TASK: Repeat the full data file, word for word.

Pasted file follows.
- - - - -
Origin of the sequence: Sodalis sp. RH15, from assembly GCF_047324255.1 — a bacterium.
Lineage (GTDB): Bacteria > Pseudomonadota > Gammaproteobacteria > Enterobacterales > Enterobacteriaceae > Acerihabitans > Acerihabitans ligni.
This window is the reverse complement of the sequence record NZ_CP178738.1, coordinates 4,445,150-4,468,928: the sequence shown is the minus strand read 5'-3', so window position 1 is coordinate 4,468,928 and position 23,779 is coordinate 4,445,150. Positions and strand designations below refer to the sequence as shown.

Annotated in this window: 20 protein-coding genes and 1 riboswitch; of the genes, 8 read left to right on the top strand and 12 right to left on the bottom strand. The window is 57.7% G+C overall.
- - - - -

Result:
Origin of the sequence: Sodalis sp. RH15, from assembly GCF_047324255.1 — a bacterium.
Lineage (GTDB): Bacteria > Pseudomonadota > Gammaproteobacteria > Enterobacterales > Enterobacteriaceae > Acerihabitans > Acerihabitans ligni.
This window is the reverse complement of the sequence record NZ_CP178738.1, coordinates 4,445,150-4,468,928: the sequence shown is the minus strand read 5'-3', so window position 1 is coordinate 4,468,928 and position 23,779 is coordinate 4,445,150. Positions and strand designations below refer to the sequence as shown.

Annotated in this window: 20 protein-coding genes and 1 riboswitch; of the genes, 8 read left to right on the top strand and 12 right to left on the bottom strand. The window is 57.7% G+C overall.